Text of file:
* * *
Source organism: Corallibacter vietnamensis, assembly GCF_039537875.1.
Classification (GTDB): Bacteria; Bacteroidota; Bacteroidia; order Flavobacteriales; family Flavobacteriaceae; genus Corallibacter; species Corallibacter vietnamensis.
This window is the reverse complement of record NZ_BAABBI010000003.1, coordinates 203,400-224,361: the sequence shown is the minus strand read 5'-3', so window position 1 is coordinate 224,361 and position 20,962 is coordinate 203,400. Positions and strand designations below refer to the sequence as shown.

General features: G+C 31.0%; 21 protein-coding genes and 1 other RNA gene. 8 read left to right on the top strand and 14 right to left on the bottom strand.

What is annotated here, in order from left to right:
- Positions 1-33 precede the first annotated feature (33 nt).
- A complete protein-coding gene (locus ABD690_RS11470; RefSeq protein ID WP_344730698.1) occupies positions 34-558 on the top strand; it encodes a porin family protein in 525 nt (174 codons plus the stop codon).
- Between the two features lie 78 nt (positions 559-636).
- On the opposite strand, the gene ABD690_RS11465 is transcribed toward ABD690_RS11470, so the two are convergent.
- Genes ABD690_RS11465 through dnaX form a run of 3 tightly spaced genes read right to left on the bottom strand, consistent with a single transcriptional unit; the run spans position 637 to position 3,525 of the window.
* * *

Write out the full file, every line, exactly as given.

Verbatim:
Source organism: Corallibacter vietnamensis, assembly GCF_039537875.1.
Classification (GTDB): Bacteria; Bacteroidota; Bacteroidia; order Flavobacteriales; family Flavobacteriaceae; genus Corallibacter; species Corallibacter vietnamensis.
This window is the reverse complement of record NZ_BAABBI010000003.1, coordinates 203,400-224,361: the sequence shown is the minus strand read 5'-3', so window position 1 is coordinate 224,361 and position 20,962 is coordinate 203,400. Positions and strand designations below refer to the sequence as shown.

General features: G+C 31.0%; 21 protein-coding genes and 1 other RNA gene. 8 read left to right on the top strand and 14 right to left on the bottom strand.

What is annotated here, in order from left to right:
- Positions 1-33 precede the first annotated feature (33 nt).
- A complete protein-coding gene (locus ABD690_RS11470; RefSeq protein ID WP_344730698.1) occupies positions 34-558 on the top strand; it encodes a porin family protein in 525 nt (174 codons plus the stop codon).
- Between the two features lie 78 nt (positions 559-636).
- On the opposite strand, the gene ABD690_RS11465 is transcribed toward ABD690_RS11470, so the two are convergent.
- Genes ABD690_RS11465 through dnaX form a run of 3 tightly spaced genes read right to left on the bottom strand, consistent with a single transcriptional unit; the run spans position 637 to position 3,525 of the window.